DEEPLY sad as it is, but unfortunately common in this benighted land, another person I know suffered tragedy due to the lack of adequate healthcare services.
The person in question, let’s call him H, is from a family I’ve known for three generations. He and his wife live in a village about an hour and a half from Islamabad, in the employ of fairly well-heeled people that have taken care, as much as is possible, of them. The patriarch of the employer family spent a childhood climbing trees with this young man’s father.
To cut a long story short, H’s wife fell pregnant with their first child. The doctor’s clinic in the area, as well as check-ups arranged in the capital, said that all was going well — the child was a healthy baby girl and given the parents’ ages, and lifestyles, there would ‘probably’ be no issue — because of course while medical science is precise, for a given value thereof, it is never definitive.
As is turned out, the lady went into labour at five in the morning, in the village, while the child was in the eighth month of gestation — which is reputed as the most dangerous month for premature births. The husband searched desperately for a way out — clearly a medical intervention was urgently required, his wife was in a massive amount of pain, and he was lettered enough to know that an intervention was possible. They had already been told that it would probably be a C-section birth, but there had been no indication that it would be premature.
Over the years, the state has abdicated even its basic responsibilities.
But in a village, in the wee hours of the morning, of course there was no medical help. The clinic was closed (not that it was a surgery in the first place), the doctor’s whereabouts unknown (whatever his qualifications may be). There were no buses and no taxis to get down to an urban area where perhaps it may have been possible for some good souls who took the Hippocratic oath to attempt some lifesaving medical intervention.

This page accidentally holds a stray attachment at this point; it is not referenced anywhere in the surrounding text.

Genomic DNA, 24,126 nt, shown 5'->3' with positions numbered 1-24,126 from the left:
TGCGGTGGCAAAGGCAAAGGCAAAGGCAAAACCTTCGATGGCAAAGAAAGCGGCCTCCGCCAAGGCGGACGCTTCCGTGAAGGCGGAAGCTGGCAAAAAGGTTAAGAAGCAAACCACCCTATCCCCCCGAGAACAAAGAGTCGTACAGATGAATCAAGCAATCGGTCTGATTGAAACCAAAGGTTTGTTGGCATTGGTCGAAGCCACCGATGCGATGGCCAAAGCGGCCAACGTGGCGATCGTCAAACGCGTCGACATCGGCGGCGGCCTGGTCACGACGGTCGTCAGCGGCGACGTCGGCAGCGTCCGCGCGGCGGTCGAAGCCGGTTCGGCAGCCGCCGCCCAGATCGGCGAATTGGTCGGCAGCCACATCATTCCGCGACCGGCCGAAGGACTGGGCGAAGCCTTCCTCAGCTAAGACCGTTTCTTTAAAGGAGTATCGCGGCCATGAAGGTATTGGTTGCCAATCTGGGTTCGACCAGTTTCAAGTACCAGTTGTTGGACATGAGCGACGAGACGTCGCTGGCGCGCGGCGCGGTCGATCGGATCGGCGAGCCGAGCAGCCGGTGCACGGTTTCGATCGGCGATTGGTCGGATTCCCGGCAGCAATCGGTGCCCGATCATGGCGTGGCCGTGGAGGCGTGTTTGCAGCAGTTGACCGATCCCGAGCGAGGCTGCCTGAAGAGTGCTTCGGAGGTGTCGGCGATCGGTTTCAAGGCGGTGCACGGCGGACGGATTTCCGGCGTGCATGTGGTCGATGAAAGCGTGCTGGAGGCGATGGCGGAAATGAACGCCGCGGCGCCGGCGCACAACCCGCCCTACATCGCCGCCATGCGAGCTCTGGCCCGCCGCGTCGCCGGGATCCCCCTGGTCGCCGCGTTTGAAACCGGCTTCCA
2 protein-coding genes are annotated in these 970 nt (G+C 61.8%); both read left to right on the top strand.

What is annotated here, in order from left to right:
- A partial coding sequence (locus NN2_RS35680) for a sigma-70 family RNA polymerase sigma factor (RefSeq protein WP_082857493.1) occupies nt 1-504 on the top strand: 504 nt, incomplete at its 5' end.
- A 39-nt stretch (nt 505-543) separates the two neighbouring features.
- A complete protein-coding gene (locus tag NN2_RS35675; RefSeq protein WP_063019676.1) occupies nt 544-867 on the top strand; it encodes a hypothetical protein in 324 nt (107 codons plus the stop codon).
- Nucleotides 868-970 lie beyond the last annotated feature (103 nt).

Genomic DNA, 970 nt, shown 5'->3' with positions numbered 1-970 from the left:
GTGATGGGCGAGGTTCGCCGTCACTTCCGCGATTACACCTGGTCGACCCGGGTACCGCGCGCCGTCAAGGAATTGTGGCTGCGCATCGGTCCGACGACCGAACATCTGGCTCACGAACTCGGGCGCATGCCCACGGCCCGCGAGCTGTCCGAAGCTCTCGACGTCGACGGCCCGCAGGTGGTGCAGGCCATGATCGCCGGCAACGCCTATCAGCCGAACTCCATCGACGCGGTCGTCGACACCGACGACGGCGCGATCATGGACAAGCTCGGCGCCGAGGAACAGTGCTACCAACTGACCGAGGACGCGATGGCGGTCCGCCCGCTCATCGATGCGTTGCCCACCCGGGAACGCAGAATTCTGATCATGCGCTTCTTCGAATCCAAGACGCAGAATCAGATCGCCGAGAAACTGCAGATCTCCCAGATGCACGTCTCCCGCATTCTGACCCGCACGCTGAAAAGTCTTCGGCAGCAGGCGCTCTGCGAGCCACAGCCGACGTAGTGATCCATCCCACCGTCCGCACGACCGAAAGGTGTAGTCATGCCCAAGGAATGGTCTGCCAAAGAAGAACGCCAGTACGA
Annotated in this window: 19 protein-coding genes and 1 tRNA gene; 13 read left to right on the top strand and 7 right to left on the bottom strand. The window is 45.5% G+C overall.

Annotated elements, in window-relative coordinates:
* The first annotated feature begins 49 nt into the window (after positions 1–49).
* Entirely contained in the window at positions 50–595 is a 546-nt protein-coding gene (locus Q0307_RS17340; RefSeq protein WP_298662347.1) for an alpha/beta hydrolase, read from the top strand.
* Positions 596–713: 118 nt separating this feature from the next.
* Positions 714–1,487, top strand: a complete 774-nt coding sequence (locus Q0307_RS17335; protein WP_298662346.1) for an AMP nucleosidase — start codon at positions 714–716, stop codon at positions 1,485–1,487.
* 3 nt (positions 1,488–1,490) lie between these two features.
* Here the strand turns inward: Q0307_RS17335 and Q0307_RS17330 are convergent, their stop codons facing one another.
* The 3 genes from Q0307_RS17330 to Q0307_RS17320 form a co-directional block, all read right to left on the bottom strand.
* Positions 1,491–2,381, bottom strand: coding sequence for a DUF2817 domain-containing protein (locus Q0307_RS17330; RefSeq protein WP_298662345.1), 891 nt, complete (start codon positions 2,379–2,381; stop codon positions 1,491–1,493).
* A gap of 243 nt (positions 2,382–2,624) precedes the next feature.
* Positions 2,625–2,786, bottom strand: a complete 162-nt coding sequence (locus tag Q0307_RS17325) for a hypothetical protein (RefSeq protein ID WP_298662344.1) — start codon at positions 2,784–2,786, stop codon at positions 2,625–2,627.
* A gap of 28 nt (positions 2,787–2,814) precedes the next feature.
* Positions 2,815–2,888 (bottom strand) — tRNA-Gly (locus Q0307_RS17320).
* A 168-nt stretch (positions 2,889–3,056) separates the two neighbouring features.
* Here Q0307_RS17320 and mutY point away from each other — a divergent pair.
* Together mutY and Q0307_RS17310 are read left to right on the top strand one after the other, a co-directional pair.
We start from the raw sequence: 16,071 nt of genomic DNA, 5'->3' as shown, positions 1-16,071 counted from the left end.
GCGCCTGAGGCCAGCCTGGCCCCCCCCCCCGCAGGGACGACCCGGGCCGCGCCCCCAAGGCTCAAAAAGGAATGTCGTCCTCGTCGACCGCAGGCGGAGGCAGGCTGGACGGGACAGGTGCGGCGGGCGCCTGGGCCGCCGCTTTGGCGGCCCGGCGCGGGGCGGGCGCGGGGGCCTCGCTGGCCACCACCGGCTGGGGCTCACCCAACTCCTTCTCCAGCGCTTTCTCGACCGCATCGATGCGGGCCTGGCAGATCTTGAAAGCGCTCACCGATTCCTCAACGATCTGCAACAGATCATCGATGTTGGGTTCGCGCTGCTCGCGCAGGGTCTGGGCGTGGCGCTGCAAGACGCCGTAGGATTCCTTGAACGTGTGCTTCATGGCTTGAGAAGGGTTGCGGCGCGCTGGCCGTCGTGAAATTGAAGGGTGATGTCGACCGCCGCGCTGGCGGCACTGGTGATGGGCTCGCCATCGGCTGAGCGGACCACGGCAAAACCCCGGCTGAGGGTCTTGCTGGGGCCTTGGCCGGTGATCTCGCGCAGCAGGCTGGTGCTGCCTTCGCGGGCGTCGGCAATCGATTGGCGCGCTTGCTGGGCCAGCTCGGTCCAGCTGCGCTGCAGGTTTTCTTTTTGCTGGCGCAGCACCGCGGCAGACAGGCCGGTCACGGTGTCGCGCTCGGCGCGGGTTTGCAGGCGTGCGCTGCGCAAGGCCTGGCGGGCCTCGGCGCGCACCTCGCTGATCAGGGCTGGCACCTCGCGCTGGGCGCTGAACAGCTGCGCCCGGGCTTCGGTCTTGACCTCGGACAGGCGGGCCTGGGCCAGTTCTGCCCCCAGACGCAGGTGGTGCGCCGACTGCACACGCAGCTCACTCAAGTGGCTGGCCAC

As is turned out, therefore, the very unfortunate young lady gave birth to a girl, on her own and without succour. The infant died a few hours later. Speaking to H last week, commiserating with the family for loss and bereavement, he of course had only one thing to say, that trope common in our culture: it must have been God’s will. She came from there, and it was her fate to go back; that might be so, but it’s heartbreaking that it had to happen so soon.
One cannot comment on the will of any greater power. What one can comment on is a total abdication of the state over the decades of its basic responsibilities that are an essential part of the contract with the citizenry (and, as a snide remark, may one add that this comes even as the Federal Board of Revenue drives for taxes, correctly, and the National Accountability Board runs after corruption? )
People need services by the state. That’s the basic social contract, as famously expounded upon by Hobbes.
But this country has slipped up — badly — in this department, and over the decades, it has become ever-failingly worse. Healthcare is one avenue — we all know the state of the public-sector institutions in the area, even though there is no dearth of medical professionals, and even as the country continues to spend vast sums on subsidising education in the field of medical education. Despite that, in too many cases, where intervention — succour — is urgently needed, it is not forthcoming. People are left on their own.
Another significant sphere from where the state has abdicated could be considered the education sector. The middle-income bracket, those families with aspirations for their children (though, of course, all parents have aspirations for their progeny), have the wherewithal in some cases to take recourse to private schooling, which comes at a cost and is not necessarily worth that cost. But speaking of the former issue, as is well known, the matter has come to a head to the point of intervention by the apex court, amongst others. And then there’s the matter of an utter lack of regulation or oversight, allowing institutions to function virtually as cartels. The reason behind it all is the depths public-sector institutions have been allowed to plunge to.
The point here is that currently our good prime minister is talking hifalutin about the desire for curricula across the country to be uniform, but what is really required means much more steeliness and strength of mind on part of officials of the state — those in positions of power, who could actually achieve something perhaps. With a population having crossed 200 million, affordable and quality education is a must — a constitutional reality.
The ostrich act does not work. Any child knows that.
The writer is a member of staff.
Published in Dawn, November 4th, 2019